Movies and reality intersect in two recent releases

The sociologist (Flavio Bucci) grasps the metaphysical mystery in Giuliano Montaldo's Closed Circuit (1978)

Our relationship to movies is complex; we know that we’re watching illusions, yet the intellectual and emotional responses we experience are very real. Movies give us access to a seemingly infinite range of experiences which take us out of out immediate lives. Two recent releases delve into this phenomenon in visceral ways — Giuliano Montaldo’s Closed Circuit (1978) addresses the metaphysics of movie watching with humour and suspense, while Charlie Victor Romeo (2013) provides disturbing access to an aspect of real life we might prefer not to think about: the moments during which flight crews try to deal with catastrophic technical failures immediately preceding air crashes.

Arrow’s Savage Guns: 4 Classic Westerns on Blu-ray

Sole survivor Stubby Preston (Fabio Testi) heads back into the wilderness in Lucio Fulci's The Four of the Apocalypse (1975)

Arrow’s third collection of spaghetti westerns, Savage Guns, brings together another four movies which display the range and flexibility of the genre, from Lucio Fulci’s elegiac and mystical The Four of the Apocalypse (1975) to Mario Camus’ veiled political criticisms of the Franco regime in Wrath of the Wind (1970) and Paolo Bianchini’s intersection of personal motives and historical events in I Want Him Dead (1968). Edoardo Mulargia’s El Puro (1969), about a drunken gunfighter forced back into action, is the most conventional of the four features.

Fall 2023 viewing, part one

Detective Luigi Mackeroni (Udo Samel) and his cross-dressing partner Babette (Leonard Lansink) face an unusual foe in Martin Walz's Killer Condom (1996)

As always, writing falls behind viewing and I’ve missed mentioning some disks that deserved at least a comment – so here are some quick notes on recent releases from Arrow, Vinegar Syndrome and some smaller labels covering a wide range of genres from spaghetti westerns to East European animation, from low-budget sci-fi to documentary, from comedy to horror to exploitation.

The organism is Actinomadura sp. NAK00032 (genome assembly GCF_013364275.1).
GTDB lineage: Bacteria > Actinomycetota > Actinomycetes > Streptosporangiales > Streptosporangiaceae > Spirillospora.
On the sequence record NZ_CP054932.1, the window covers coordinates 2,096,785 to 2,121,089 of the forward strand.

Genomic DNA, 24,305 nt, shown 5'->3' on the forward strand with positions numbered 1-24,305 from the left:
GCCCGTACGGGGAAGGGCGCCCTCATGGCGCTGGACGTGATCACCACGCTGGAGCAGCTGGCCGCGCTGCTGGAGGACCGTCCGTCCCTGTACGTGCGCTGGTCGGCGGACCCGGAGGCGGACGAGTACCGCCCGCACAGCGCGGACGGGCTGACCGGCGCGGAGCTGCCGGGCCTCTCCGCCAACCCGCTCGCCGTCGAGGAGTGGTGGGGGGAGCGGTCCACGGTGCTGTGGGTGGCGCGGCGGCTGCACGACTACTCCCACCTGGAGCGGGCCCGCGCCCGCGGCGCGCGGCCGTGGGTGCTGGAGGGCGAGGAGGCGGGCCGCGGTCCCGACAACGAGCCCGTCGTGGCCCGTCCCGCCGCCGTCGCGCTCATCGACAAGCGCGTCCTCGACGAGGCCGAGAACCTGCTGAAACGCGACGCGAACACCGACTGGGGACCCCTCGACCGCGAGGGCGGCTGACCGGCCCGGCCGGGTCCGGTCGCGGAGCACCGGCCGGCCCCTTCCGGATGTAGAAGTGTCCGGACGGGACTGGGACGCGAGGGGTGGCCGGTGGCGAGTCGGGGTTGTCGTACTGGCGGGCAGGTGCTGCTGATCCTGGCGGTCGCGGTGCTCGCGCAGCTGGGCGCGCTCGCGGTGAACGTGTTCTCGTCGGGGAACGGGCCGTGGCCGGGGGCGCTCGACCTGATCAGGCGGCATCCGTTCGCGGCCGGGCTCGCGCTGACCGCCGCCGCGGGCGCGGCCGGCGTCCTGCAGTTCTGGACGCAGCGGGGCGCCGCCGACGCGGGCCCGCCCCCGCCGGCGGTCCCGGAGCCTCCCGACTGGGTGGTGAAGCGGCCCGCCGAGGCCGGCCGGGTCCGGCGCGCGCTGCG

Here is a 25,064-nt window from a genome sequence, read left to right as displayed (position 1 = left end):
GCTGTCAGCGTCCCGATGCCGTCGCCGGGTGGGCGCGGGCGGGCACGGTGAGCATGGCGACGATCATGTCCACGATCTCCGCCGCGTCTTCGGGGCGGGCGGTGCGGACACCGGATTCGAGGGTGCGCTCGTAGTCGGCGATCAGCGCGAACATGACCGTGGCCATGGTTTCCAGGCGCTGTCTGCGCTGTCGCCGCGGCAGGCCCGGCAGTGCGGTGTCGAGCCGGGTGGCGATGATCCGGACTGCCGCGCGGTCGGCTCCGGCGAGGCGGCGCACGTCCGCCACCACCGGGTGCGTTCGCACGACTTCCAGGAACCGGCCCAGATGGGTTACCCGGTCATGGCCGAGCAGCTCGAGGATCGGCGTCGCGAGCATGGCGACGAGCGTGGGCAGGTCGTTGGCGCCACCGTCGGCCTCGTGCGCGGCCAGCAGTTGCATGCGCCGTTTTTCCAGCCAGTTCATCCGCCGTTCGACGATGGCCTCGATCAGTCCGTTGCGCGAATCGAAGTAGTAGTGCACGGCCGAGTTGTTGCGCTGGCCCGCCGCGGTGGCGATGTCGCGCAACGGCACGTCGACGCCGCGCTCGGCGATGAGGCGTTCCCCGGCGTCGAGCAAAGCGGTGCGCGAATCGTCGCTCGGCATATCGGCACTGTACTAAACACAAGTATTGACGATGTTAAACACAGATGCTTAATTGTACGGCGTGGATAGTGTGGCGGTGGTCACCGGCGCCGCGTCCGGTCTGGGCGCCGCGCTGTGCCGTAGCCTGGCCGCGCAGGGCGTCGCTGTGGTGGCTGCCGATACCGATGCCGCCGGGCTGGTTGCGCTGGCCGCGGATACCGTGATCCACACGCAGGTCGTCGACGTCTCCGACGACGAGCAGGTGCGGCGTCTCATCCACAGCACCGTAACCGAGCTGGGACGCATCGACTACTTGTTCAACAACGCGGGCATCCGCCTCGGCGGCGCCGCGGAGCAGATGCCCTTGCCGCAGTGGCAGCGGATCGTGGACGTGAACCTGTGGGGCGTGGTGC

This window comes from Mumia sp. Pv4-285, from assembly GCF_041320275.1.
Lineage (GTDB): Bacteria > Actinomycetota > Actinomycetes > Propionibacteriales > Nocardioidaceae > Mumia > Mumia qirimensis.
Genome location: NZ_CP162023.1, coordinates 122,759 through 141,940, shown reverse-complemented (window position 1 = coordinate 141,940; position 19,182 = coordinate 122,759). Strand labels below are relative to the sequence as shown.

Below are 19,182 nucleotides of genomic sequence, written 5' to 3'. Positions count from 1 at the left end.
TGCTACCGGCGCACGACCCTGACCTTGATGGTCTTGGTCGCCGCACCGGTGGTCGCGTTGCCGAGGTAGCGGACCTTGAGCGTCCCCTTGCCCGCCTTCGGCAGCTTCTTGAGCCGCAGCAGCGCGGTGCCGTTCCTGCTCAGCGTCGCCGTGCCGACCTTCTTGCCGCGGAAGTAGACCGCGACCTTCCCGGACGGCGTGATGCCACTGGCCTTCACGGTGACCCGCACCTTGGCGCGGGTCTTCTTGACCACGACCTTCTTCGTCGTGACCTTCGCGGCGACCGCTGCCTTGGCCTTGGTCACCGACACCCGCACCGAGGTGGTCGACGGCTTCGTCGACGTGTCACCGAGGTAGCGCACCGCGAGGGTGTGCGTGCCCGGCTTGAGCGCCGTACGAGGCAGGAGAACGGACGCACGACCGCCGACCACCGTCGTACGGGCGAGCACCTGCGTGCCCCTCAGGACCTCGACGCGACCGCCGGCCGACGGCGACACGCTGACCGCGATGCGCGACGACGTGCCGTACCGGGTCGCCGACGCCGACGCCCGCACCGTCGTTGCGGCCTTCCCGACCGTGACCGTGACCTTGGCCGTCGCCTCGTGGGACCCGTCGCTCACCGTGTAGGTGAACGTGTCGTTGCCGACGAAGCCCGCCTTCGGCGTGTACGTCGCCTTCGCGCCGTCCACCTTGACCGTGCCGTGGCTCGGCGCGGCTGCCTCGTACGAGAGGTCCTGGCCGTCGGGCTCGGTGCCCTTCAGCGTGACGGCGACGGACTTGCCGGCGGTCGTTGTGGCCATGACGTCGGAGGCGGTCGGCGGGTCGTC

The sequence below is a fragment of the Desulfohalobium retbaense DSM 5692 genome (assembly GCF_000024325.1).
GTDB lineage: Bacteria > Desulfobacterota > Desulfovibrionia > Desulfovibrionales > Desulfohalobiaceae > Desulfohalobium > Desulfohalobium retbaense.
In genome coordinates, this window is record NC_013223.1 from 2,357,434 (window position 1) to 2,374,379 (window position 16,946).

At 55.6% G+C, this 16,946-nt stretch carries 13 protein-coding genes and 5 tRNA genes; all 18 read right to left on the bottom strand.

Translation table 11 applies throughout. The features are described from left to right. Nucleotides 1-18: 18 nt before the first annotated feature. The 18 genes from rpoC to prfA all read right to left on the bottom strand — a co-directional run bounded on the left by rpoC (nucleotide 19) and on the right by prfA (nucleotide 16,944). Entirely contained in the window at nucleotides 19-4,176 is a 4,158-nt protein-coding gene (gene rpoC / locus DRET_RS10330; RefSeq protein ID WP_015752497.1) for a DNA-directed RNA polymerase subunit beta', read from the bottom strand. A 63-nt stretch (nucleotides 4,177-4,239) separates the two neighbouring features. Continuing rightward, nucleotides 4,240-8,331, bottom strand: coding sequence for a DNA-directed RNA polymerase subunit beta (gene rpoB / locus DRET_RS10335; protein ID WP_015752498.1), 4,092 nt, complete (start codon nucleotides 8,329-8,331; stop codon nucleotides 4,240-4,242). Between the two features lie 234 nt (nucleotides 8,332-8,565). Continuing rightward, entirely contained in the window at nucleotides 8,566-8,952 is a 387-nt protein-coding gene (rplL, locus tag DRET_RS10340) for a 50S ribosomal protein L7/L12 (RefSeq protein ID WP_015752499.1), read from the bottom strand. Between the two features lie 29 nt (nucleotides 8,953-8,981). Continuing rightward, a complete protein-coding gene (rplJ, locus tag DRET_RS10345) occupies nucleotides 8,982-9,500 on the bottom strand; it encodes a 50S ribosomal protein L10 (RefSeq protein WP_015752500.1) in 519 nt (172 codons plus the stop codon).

Death and madness from Indicator

Marshal Frank Patch (Richard Widmark) keeps an eye on a small western town in Death of a Gunfighter (1969)

A pair of recent Indicator releases resurrect a couple of all-but forgotten features with major stars. Richard Widmark plays a Western lawman whose time has passed in Death of a Gunfighter (1969), the first movie credited to phantom director Alan Smithee, while George C. Scott is a former New York judge dealing with grief by taking on the identity of Sherlock Holmes; his therapist just happens to be named Dr. Watson (Joanne Woodward).

January releases from Indicator

Santo confronts a smuggler in Joselito Rodríguez' Santo vs Infernal Men (1961)

Indicator start the new year with some impressive Blu-ray sets, including a massive 10-disk tribute to amateur filmmaker Michael J. Murphy whose five-decade career produced three dozen features in multiple genres; a two-disk set of the first two adventures of Mexico’s most famous masked wrestler, Santo, which includes a fascinating history of popular cinema in Mexico; and another two-disk set with three different cuts of Sergio Sollima’s first western, The Big Gundown (1967).

Two Mexican westerns from Vinegar Syndrome

The betrayed husband (Pedro Armendáriz Jr) channels Peckinpah's anti-heroes during the climactic battle in Rene Cardona's Guns and Guts (1974)

Mexico looms large in the Western genre, in both its Hollywood and spaghetti iterations, but until now it hadn’t occurred to me that Mexican filmmakers might have made their own Westerns; that unasked question is firmly answered by the recent Vinegar Syndrome release of a pair of movies which seem to straddle the boundary between the classical Hollywood and Italian versions of America’s defining myth of masculinity and violence.

Blasts from the past

Recent Arrow viewing, Part Two

Nelson Pereira dos Santos’ ethnographic satire:
How Tasty Was My Little Frenchman (1971)

Random thoughts: May 2017

Recent viewing: April & May 2016

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